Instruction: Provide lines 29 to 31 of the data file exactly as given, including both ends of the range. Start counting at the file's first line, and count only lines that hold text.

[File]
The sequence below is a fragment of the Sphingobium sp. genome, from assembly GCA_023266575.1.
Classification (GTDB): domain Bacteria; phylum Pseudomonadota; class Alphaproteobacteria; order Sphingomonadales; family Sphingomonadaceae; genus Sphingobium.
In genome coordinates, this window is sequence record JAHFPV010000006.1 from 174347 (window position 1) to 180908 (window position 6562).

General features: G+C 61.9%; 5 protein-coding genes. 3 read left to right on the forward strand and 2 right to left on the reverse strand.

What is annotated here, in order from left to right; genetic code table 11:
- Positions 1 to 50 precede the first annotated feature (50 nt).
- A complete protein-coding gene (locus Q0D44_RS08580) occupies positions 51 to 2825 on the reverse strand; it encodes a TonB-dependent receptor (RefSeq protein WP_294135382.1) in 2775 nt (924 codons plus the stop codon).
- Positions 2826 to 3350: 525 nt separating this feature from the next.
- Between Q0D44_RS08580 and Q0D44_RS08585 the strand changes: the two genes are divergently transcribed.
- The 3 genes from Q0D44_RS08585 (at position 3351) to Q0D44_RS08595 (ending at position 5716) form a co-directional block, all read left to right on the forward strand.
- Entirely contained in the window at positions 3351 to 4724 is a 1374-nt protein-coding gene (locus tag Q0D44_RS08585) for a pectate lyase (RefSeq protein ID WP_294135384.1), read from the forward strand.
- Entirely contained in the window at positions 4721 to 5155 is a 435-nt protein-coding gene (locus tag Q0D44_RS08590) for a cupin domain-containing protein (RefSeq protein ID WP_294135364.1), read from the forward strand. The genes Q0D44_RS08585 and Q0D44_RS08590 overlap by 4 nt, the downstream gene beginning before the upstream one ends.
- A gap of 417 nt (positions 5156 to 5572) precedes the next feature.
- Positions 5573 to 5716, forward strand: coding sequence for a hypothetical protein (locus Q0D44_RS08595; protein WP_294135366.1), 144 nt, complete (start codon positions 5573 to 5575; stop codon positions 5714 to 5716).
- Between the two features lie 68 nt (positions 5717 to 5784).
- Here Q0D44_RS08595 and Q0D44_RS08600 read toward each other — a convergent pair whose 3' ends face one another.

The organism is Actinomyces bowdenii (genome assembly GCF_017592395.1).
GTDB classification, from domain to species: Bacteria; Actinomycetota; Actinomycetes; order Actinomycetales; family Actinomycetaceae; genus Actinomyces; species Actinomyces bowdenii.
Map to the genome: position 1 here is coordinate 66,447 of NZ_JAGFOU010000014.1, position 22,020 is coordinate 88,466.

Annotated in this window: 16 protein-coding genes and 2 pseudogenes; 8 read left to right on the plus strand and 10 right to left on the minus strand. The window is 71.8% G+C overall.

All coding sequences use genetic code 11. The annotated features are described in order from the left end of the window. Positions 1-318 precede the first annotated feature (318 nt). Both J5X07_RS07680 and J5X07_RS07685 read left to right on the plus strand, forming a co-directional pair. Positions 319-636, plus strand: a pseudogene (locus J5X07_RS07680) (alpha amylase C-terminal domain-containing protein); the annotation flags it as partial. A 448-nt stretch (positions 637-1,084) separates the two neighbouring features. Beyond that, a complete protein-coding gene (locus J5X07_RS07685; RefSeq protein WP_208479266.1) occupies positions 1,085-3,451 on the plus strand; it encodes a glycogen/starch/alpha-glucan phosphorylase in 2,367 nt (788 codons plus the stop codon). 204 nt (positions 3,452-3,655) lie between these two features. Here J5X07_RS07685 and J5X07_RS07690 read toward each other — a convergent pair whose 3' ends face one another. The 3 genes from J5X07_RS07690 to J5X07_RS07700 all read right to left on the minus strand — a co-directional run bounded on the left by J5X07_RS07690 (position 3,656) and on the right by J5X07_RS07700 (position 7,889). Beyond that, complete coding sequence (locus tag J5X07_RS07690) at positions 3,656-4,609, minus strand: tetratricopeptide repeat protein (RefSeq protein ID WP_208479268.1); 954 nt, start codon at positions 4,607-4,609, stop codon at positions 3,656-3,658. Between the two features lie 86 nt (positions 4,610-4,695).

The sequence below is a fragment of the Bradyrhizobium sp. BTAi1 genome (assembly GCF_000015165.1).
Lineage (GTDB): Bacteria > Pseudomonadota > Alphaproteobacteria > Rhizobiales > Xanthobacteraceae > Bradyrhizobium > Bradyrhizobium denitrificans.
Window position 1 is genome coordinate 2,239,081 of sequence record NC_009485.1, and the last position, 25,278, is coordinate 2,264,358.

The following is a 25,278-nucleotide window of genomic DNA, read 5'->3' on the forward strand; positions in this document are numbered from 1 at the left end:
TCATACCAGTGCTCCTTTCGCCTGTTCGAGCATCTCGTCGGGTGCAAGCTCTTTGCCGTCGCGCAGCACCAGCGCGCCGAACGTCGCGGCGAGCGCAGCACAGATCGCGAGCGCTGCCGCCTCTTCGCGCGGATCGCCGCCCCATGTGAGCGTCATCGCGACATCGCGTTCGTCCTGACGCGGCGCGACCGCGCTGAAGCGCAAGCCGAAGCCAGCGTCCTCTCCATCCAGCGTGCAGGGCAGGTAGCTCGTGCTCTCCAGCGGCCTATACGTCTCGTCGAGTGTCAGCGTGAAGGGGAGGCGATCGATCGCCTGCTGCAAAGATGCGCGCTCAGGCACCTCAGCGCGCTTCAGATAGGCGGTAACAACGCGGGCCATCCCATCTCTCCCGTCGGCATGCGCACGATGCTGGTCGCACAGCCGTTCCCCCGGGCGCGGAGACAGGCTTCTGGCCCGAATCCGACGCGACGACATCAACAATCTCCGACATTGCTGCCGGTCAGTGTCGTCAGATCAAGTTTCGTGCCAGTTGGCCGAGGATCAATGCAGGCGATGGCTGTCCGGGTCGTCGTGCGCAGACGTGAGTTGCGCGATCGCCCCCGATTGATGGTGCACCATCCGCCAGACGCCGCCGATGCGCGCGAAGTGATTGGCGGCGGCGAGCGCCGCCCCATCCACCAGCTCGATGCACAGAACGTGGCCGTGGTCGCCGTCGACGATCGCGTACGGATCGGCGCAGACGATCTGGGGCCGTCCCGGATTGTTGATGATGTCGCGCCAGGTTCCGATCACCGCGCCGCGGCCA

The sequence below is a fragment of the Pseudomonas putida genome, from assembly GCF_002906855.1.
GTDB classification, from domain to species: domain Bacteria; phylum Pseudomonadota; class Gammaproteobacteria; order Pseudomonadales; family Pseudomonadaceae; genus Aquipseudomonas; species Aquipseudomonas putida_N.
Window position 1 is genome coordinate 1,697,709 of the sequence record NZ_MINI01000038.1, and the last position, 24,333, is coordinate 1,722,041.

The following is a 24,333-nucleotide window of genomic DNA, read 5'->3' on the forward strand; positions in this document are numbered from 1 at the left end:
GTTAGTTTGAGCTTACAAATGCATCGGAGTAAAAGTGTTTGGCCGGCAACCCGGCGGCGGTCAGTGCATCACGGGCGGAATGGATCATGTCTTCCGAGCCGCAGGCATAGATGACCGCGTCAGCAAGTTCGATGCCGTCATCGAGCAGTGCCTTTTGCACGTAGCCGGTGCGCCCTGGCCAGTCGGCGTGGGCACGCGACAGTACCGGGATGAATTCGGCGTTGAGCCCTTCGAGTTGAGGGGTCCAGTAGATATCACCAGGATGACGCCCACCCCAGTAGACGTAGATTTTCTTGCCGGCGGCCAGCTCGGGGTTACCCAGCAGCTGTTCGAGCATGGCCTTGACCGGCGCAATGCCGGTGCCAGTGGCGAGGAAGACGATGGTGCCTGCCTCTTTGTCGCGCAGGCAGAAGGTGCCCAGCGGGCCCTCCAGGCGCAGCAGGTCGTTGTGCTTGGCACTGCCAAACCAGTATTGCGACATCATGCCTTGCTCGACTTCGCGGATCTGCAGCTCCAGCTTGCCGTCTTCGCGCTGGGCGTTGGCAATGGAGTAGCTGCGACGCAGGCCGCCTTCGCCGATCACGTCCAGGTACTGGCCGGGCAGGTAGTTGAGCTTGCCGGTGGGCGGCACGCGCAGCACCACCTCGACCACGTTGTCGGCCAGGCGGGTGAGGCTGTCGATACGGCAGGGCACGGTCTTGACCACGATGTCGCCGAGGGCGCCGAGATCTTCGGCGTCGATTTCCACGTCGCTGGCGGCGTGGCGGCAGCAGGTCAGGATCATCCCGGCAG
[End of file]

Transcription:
Window position 1 is genome coordinate 1,697,709 of the sequence record NZ_MINI01000038.1, and the last position, 24,333, is coordinate 1,722,041.

The following is a 24,333-nucleotide window of genomic DNA, read 5'->3' on the forward strand; positions in this document are numbered from 1 at the left end:
GTTAGTTTGAGCTTACAAATGCATCGGAGTAAAAGTGTTTGGCCGGCAACCCGGCGGCGGTCAGTGCATCACGGGCGGAATGGATCATGTCTTCCGAGCCGCAGGCATAGATGACCGCGTCAGCAAGTTCGATGCCGTCATCGAGCAGTGCCTTTTGCACGTAGCCGGTGCGCCCTGGCCAGTCGGCGTGGGCACGCGACAGTACCGGGATGAATTCGGCGTTGAGCCCTTCGAGTTGAGGGGTCCAGTAGATATCACCAGGATGACGCCCACCCCAGTAGACGTAGATTTTCTTGCCGGCGGCCAGCTCGGGGTTACCCAGCAGCTGTTCGAGCATGGCCTTGACCGGCGCAATGCCGGTGCCAGTGGCGAGGAAGACGATGGTGCCTGCCTCTTTGTCGCGCAGGCAGAAGGTGCCCAGCGGGCCCTCCAGGCGCAGCAGGTCGTTGTGCTTGGCACTGCCAAACCAGTATTGCGACATCATGCCTTGCTCGACTTCGCGGATCTGCAGCTCCAGCTTGCCGTCTTCGCGCTGGGCGTTGGCAATGGAGTAGCTGCGACGCAGGCCGCCTTCGCCGATCACGTCCAGGTACTGGCCGGGCAGGTAGTTGAGCTTGCCGGTGGGCGGCACGCGCAGCACCACCTCGACCACGTTGTCGGCCAGGCGGGTGAGGCTGTCGATACGGCAGGGCACGGTCTTGACCACGATGTCGCCGAGGGCGCCGAGATCTTCGGCGTCGATTTCCACGTCGCTGGCGGCGTGGCGGCAGCAGGTCAGGATCATCCCGGCAG